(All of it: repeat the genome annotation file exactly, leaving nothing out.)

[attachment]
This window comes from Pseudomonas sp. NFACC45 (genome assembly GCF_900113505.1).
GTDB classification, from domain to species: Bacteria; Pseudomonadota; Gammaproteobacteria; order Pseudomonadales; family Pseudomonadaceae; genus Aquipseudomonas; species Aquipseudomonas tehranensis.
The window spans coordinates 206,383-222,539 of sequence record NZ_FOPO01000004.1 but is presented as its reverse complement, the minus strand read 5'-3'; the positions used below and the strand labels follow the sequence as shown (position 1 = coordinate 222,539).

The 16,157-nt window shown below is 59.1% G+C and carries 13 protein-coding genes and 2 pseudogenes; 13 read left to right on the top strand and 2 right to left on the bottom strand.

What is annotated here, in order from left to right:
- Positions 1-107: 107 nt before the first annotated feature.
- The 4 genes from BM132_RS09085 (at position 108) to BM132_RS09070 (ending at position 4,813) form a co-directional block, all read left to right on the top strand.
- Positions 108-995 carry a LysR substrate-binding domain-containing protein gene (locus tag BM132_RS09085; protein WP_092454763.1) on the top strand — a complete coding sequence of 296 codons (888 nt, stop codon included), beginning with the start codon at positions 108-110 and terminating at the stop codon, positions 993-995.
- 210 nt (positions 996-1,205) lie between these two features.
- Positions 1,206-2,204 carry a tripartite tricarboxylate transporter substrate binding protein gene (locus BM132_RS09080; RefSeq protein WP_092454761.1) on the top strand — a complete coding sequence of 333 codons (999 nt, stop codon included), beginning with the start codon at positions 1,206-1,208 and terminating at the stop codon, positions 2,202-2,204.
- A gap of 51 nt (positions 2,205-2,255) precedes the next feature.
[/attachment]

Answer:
This window comes from Pseudomonas sp. NFACC45 (genome assembly GCF_900113505.1).
GTDB classification, from domain to species: Bacteria; Pseudomonadota; Gammaproteobacteria; order Pseudomonadales; family Pseudomonadaceae; genus Aquipseudomonas; species Aquipseudomonas tehranensis.
The window spans coordinates 206,383-222,539 of sequence record NZ_FOPO01000004.1 but is presented as its reverse complement, the minus strand read 5'-3'; the positions used below and the strand labels follow the sequence as shown (position 1 = coordinate 222,539).

The 16,157-nt window shown below is 59.1% G+C and carries 13 protein-coding genes and 2 pseudogenes; 13 read left to right on the top strand and 2 right to left on the bottom strand.

What is annotated here, in order from left to right:
- Positions 1-107: 107 nt before the first annotated feature.
- The 4 genes from BM132_RS09085 (at position 108) to BM132_RS09070 (ending at position 4,813) form a co-directional block, all read left to right on the top strand.
- Positions 108-995 carry a LysR substrate-binding domain-containing protein gene (locus tag BM132_RS09085; protein WP_092454763.1) on the top strand — a complete coding sequence of 296 codons (888 nt, stop codon included), beginning with the start codon at positions 108-110 and terminating at the stop codon, positions 993-995.
- 210 nt (positions 996-1,205) lie between these two features.
- Positions 1,206-2,204 carry a tripartite tricarboxylate transporter substrate binding protein gene (locus BM132_RS09080; RefSeq protein WP_092454761.1) on the top strand — a complete coding sequence of 333 codons (999 nt, stop codon included), beginning with the start codon at positions 1,206-1,208 and terminating at the stop codon, positions 2,202-2,204.
- A gap of 51 nt (positions 2,205-2,255) precedes the next feature.